Rare earth elements in phoscorites and carbonatites of the Devonian Kola Alkaline Province, Russia: Examples from Kovdor, Khibina, Vuoriyarvi and Turiy Mys complexes
Cast your vote
You can rate an item by clicking the amount of stars they wish to award to
When enough users have cast their vote on this item, the average rating will also be shown.
Your vote was cast
Thank you for your feedback
Thank you for your feedback
Subject TermsRare earth elements
Rare earth minerals
Kola Alkaline Province
MetadataShow full item record
AuthorsZaitsev, AN, Terry Williams, C, Jeffries, TE, Strekopytov, S, Moutte, J, Ivashchenkova, OV, Spratt, J, Petrov, SV, Wall, F, Seltmann, R, Borozdin, AP
Abstracthe Devonian (ca. 385–360 Ma) Kola Alkaline Province includes 22 plutonic ultrabasic–alkaline complexes, some of which also contain carbonatites and rarely phoscorites. The latter are composite silicate–oxide–phosphate–carbonate rocks, occurring in close space-time genetic relations with various carbonatites. Several carbonatites types are recognized at Kola, including abundant calcite carbonatites (early- and late-stage), with subordinate amounts of late-stage dolomite carbonatites, and rarely magnesite, siderite and rhodochrosite carbonatites. In phoscorites and early-stage carbonatites the rare earth elements (REE) are distributed among the major minerals including calcite (up to 490 ppm), apatite (up to 4400 ppm in Kovdor and 3.5 wt.% REE2O3 in Khibina), and dolomite (up to 77 ppm), as well as accessory pyrochlore (up to 9.1 wt.% REE2O3) and zirconolite (up to 17.8 wt.% REE2O3). Late-stage carbonatites, at some localities, are strongly enriched in REE (up to 5.2 wt.% REE2O3 in Khibina) and the REE are major components in diverse major and minor minerals such as burbankite, carbocernaite, Ca- and Ba-fluocarbonates, ancylite and others. The rare earth minerals form two distinct mineral assemblages: primary (crystallized from a melt or carbohydrothermal fluid) and secondary (formed during metasomatic replacement). Stable (C–O) and radiogenic (Sr–Nd) isotopes data indicate that the REE minerals and their host calcite and/or dolomite have crystallized from a melt derived from the same mantle source and are co-genetic.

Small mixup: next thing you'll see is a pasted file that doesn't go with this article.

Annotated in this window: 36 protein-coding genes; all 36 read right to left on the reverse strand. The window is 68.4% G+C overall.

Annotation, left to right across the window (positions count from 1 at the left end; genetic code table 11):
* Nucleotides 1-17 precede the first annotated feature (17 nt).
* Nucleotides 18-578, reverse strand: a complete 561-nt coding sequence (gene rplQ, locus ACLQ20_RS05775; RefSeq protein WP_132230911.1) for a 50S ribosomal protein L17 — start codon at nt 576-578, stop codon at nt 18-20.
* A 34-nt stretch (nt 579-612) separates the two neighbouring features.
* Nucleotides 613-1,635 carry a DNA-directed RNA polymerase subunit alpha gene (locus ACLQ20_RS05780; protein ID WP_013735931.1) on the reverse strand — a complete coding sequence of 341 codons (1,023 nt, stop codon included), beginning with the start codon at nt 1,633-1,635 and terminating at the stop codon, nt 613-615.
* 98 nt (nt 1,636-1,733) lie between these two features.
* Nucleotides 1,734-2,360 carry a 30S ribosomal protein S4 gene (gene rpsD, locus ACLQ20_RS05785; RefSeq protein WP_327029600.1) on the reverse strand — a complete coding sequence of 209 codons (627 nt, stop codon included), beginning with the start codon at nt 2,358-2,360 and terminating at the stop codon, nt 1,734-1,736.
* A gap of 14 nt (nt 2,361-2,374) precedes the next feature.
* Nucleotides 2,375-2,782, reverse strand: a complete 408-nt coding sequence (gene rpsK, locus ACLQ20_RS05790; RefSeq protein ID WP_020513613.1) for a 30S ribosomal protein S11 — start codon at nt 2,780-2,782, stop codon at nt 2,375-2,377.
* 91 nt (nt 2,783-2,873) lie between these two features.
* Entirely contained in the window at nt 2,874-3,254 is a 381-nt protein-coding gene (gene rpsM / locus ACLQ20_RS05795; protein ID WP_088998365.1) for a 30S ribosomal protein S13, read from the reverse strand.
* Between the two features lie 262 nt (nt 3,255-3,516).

CitationAnatoly N. Zaitsev, C. Terry Williams, Teresa E. Jeffries, Stanislav Strekopytov, Jacques Moutte, Olga V. Ivashchenkova, John Spratt, Sergey V. Petrov, Frances Wall, Reimar Seltmann, Alexey P. Borozdin, Rare earth elements in phoscorites and carbonatites of the Devonian Kola Alkaline Province, Russia: Examples from Kovdor, Khibina, Vuoriyarvi and Turiy Mys complexes, Ore Geology Reviews, Volume 61, 2014, Pages 204-225, ISSN 0169-1368, https://doi.org/10.1016/j.oregeorev.2014.02.002
JournalOre Geology Reviews
Item DescriptionCopyright © 2014 Elsevier B.V. All rights reserved. The attached document is the authors' final accepted version of the journal article. You are advised to consult the publisher’s version if you wish to cite from it.